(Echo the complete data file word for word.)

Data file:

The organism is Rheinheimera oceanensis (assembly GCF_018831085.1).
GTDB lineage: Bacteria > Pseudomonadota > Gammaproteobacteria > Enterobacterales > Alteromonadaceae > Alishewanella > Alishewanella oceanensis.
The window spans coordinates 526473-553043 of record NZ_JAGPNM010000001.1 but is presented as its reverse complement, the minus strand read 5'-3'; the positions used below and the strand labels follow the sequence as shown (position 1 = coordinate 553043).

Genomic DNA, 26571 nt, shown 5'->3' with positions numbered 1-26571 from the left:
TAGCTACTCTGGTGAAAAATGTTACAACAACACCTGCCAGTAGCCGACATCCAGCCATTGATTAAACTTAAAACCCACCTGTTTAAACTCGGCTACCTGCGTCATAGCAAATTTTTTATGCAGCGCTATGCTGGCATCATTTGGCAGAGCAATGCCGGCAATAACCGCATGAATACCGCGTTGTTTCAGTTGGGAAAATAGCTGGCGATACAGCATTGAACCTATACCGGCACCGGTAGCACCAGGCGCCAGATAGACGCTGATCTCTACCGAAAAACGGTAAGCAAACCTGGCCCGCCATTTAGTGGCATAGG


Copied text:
The organism is Rheinheimera oceanensis (assembly GCF_018831085.1).
GTDB lineage: Bacteria > Pseudomonadota > Gammaproteobacteria > Enterobacterales > Alteromonadaceae > Alishewanella > Alishewanella oceanensis.
The window spans coordinates 526473-553043 of record NZ_JAGPNM010000001.1 but is presented as its reverse complement, the minus strand read 5'-3'; the positions used below and the strand labels follow the sequence as shown (position 1 = coordinate 553043).

Genomic DNA, 26571 nt, shown 5'->3' with positions numbered 1-26571 from the left:
TAGCTACTCTGGTGAAAAATGTTACAACAACACCTGCCAGTAGCCGACATCCAGCCATTGATTAAACTTAAAACCCACCTGTTTAAACTCGGCTACCTGCGTCATAGCAAATTTTTTATGCAGCGCTATGCTGGCATCATTTGGCAGAGCAATGCCGGCAATAACCGCATGAATACCGCGTTGTTTCAGTTGGGAAAATAGCTGGCGATACAGCATTGAACCTATACCGGCACCGGTAGCACCAGGCGCCAGATAGACGCTGATCTCTACCGAAAAACGGTAAGCAAACCTGGCCCGCCATTTAGTGGCATAGG